In 1977, physicist Freeman Dyson proposed the burial of biomass as a scalable, economical solution to the carbon dioxide problem. Today we know that harvested vegetation should be buried in an engineered dry biolandfill. Plant biomass can be preserved for thousands of years by burial in a dry environment with sufficiently low thermodynamic “water activity,” which is the relative humidity in equilibrium with the biomass. A water activity less than 60 percent will not support life, suppressing anaerobic organisms, thus preserving the biomass for millennia. Current agriculture and biolandfill costs indicate that $60 per ton of sequestered carbon dioxide corresponds to $0.53 per gallon of gasoline. If scaled to the level of a major crop, existing carbon dioxide can be extracted from the atmosphere and sequester a significant fraction of prior years’ carbon dioxide emissions.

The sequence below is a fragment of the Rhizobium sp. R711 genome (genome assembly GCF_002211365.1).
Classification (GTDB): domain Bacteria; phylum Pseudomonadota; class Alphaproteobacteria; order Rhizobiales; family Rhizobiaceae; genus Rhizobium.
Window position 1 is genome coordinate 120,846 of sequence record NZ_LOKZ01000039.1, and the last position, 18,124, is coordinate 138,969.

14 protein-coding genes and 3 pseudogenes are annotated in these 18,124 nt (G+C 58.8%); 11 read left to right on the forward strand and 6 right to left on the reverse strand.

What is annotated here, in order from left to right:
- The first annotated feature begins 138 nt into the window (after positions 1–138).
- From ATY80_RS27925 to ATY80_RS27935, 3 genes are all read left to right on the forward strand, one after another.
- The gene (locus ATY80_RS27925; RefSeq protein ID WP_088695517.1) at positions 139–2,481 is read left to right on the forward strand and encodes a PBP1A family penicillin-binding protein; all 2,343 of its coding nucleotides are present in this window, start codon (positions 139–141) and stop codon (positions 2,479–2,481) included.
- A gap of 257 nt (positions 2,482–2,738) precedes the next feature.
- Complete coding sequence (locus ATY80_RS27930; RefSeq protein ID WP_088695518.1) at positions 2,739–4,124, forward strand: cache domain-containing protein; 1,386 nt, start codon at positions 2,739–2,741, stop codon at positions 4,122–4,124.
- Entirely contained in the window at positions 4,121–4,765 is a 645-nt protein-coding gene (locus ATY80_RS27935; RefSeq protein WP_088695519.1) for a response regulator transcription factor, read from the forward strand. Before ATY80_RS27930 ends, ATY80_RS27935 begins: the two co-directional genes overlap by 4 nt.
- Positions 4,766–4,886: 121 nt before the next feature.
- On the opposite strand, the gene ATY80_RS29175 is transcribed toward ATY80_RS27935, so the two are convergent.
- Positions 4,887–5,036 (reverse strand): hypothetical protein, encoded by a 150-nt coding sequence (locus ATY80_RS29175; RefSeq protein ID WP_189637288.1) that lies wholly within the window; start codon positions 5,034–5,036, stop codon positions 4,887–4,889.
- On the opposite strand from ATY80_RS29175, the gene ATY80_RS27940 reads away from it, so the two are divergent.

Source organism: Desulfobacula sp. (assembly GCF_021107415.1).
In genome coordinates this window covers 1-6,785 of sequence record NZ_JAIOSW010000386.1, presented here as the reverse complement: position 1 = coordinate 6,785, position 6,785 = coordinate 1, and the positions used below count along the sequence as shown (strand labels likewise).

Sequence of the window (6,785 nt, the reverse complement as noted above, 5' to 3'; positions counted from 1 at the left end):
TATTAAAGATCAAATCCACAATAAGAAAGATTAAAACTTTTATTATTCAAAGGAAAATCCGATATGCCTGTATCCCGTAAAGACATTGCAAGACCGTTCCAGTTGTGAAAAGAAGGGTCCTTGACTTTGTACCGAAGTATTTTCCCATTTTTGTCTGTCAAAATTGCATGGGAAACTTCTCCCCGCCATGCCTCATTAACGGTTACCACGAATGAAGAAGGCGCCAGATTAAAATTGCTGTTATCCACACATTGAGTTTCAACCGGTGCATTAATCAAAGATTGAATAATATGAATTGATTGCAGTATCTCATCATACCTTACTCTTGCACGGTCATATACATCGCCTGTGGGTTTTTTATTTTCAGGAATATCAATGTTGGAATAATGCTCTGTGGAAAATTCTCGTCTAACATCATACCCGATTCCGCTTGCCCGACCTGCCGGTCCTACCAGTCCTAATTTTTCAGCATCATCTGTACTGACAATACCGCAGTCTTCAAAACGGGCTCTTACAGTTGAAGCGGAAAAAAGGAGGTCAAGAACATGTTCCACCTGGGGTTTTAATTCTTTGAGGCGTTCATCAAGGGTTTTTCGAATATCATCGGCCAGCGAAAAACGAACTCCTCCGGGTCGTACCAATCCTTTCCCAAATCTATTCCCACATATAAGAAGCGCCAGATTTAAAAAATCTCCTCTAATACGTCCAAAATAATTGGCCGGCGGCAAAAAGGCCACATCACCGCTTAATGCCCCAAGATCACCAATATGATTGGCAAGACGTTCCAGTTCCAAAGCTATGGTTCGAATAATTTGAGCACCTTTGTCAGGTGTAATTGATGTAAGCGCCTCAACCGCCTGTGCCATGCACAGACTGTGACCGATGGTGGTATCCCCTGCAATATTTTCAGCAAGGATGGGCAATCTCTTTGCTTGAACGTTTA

Speaker: Eli Yablonovitch, UC Berkeley
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Berkeley, CA 94720
Website: Click to Visit